Study: Nursing Homes Battered by $6 Billion Medicaid Funding Shortfall in 2011

The skilled nursing sector has been buffeted by waves of cuts and adjustments to reimbursements in 2011, and a recent report on Medicaid underfunding reveals a $6 billion shortfall to nursing homes.

This is the greatest level of underfunding in the history of the study, said Governor Mark Parkinson, president of the American Health Care Association (AHCA), in a Thursday morning teleconference.

About 63% of nursing home residents have their stays funded by Medicaid, but the program fails to fully reimburse facilities for the costs they incur. Facilities lose nearly $20 a day for each Medicaid resident, for about a $6.3 billion loss in 2011.

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The margin of loss has risen 13% over 2010’s shortfall, said the report’s author, Joe Lubarsky, president of ElJay, LLC, a firm with expertise in Medicaid cost reporting and analysis, and is substantially greater than 2009’s $16.54 reimbursement shortfall.

“For every dollar of Medicaid-allowable cost that a facility incurs, the states are reimbursing ninety cents—that’s a 10% negative margin right off the top,” Lubarsky said.

The underfunding will only get worse, he continued. Shortfall is expected to rise to $25 a day in 2012, with cost coverage dropping to 86%—”by far the lowest level of coverage and the highest shortfall in the years we’ve done this study.”

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Generally, nursing homes rely on Medicare funding to subsidize Medicaid losses, and combined reimbursements from these two programs resulted in a “break even” margin for nursing homes in 2009, according to the report. However, the outlook for this strategy is negative.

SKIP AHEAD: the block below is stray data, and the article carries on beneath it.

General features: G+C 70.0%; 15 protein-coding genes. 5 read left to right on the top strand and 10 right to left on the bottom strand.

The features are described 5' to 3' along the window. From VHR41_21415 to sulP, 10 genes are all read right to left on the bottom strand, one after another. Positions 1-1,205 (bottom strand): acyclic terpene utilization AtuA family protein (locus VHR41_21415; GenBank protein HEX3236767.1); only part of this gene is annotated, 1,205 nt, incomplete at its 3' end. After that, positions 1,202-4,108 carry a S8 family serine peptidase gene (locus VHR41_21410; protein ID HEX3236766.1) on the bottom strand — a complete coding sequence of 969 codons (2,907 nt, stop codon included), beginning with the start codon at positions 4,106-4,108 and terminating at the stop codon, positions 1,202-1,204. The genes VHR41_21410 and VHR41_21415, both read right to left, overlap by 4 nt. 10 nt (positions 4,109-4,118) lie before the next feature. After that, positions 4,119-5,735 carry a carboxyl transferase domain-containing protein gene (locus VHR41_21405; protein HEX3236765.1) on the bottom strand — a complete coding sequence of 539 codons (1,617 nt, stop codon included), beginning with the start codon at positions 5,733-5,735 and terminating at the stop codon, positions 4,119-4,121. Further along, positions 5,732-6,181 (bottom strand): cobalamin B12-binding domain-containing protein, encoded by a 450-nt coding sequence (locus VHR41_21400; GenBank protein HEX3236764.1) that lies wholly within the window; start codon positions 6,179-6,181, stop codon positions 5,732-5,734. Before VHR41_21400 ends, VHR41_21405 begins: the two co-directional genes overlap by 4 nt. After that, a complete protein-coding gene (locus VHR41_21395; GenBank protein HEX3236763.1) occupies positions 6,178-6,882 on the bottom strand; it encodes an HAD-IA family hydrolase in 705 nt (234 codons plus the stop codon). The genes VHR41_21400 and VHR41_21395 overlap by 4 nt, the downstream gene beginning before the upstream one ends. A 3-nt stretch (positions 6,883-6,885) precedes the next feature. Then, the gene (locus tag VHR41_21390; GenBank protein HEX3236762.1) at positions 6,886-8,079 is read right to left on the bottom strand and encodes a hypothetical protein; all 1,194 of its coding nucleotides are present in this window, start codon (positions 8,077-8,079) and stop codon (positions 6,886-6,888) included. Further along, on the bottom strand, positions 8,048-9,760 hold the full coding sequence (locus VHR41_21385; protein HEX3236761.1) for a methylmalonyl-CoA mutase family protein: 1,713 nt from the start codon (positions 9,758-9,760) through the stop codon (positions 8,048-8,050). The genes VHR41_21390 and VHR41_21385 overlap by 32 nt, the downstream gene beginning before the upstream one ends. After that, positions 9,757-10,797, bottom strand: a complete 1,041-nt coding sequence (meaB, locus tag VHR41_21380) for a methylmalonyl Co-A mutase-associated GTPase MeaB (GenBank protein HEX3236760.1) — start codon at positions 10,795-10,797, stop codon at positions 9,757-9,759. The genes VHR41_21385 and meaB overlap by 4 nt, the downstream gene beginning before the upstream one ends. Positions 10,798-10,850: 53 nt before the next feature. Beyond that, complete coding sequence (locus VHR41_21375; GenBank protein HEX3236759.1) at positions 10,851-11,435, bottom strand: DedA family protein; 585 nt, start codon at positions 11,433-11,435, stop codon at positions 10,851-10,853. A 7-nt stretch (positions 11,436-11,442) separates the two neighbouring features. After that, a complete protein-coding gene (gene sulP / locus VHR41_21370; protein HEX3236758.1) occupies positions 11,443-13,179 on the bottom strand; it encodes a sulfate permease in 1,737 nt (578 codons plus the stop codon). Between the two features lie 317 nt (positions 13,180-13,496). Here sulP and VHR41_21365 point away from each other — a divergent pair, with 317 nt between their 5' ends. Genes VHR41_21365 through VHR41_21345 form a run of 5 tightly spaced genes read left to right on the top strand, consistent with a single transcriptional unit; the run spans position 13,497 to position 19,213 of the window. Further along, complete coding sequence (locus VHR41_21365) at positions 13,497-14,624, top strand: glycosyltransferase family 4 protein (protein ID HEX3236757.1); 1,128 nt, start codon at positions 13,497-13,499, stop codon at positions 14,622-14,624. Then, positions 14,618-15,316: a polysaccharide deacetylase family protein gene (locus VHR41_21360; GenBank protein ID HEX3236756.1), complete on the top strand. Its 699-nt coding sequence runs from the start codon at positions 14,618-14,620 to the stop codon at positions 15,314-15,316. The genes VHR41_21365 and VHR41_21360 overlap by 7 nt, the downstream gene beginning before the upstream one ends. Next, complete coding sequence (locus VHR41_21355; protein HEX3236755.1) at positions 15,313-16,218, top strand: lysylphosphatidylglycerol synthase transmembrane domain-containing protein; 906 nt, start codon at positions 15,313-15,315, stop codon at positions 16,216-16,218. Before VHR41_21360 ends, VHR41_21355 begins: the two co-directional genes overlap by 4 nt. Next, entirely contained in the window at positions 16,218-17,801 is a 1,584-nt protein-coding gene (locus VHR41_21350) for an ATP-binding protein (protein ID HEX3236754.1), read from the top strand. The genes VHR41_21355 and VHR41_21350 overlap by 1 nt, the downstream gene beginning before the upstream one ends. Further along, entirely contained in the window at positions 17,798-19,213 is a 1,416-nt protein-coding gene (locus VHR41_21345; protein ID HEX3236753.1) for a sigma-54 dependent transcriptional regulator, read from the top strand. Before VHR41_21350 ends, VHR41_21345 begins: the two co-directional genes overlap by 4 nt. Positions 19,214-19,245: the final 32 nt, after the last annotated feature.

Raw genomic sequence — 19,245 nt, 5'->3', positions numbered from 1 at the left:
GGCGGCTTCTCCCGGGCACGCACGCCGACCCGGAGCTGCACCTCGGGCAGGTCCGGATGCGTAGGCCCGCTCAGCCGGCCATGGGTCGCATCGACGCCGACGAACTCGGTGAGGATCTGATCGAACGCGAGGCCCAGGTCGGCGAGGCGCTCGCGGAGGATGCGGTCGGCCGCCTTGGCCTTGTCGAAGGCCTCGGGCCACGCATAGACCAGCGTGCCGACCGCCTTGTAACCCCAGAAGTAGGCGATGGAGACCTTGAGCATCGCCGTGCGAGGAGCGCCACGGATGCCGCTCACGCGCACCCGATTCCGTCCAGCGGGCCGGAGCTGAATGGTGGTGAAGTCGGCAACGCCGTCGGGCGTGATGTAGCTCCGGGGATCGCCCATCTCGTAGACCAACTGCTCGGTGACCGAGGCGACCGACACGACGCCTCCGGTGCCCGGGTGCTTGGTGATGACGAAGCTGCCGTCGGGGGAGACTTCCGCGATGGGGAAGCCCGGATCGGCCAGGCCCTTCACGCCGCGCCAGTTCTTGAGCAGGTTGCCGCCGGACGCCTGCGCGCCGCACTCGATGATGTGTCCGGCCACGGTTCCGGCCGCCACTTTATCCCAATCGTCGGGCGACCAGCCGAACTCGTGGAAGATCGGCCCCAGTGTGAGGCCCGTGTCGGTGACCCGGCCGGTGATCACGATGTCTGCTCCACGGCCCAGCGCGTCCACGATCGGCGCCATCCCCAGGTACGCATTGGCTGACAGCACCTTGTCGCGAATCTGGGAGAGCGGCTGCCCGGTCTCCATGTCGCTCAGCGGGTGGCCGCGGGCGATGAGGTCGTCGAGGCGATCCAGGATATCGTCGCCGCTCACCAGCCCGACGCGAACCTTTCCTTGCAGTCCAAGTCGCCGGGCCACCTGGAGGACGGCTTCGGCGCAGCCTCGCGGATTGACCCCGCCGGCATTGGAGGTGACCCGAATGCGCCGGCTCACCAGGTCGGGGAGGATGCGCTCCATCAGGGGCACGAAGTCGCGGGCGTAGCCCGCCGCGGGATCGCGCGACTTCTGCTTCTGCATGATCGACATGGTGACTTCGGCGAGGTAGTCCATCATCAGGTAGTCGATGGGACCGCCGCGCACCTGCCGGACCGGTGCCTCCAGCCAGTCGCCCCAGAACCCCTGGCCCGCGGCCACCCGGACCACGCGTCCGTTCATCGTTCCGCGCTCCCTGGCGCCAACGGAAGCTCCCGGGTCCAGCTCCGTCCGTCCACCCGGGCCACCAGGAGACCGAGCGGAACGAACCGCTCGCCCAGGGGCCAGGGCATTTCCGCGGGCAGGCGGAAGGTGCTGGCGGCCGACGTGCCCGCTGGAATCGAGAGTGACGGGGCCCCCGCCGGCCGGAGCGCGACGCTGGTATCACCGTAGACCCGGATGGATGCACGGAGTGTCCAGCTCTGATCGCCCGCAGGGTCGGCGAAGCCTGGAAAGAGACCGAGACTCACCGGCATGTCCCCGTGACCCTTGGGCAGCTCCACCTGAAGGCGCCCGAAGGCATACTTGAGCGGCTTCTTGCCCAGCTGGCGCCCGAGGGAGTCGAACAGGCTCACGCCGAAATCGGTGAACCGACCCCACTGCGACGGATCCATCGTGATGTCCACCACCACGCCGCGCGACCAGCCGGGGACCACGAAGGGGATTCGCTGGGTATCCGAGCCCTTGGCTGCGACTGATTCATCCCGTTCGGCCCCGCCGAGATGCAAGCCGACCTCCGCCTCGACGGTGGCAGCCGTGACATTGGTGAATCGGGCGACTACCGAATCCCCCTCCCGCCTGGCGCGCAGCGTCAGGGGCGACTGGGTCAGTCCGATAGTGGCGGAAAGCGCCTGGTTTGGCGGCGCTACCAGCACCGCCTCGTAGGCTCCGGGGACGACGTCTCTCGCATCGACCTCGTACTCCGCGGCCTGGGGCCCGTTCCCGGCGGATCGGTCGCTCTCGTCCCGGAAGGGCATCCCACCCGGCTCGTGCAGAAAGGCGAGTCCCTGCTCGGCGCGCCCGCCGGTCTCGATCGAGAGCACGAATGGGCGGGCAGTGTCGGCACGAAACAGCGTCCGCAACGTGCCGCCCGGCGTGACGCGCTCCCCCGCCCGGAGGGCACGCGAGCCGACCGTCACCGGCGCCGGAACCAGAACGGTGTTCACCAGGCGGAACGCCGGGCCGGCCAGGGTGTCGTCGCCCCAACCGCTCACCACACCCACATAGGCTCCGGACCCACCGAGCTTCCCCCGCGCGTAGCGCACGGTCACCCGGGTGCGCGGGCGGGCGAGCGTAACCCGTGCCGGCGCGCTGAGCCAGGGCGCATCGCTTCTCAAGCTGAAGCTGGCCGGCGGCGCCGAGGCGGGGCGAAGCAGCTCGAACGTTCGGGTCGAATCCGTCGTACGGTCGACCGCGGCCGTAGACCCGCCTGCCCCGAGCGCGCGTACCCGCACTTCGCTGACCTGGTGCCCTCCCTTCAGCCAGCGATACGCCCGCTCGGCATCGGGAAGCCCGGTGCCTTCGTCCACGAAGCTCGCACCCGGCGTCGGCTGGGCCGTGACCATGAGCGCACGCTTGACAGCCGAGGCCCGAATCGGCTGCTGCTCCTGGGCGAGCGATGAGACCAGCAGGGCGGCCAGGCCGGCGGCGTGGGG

“With planned Medicare rate reductions in 2012 and a projected negative Medicaid margin topping 14%, the margin percentage for these two government programs combined will only reach a negative 2.7%,” it says. “The combined shortfall of both Medicare and Medicaid is projected to exceed $2 billion, marking an end to the current reliance on Medicare cross-subsidization of Medicaid shortfalls and the beginning of greater uncertainty.”

At this point, skilled nursing is a “very challenged profession,” Parkinson said. “It’s unfortunate—at the very time we’re making terrific progress, we’re seeing our funding decline.”

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View “A Report on Shortfalls in Medicaid Funding for Nursing Home Care” here.

Written by Alyssa Gerace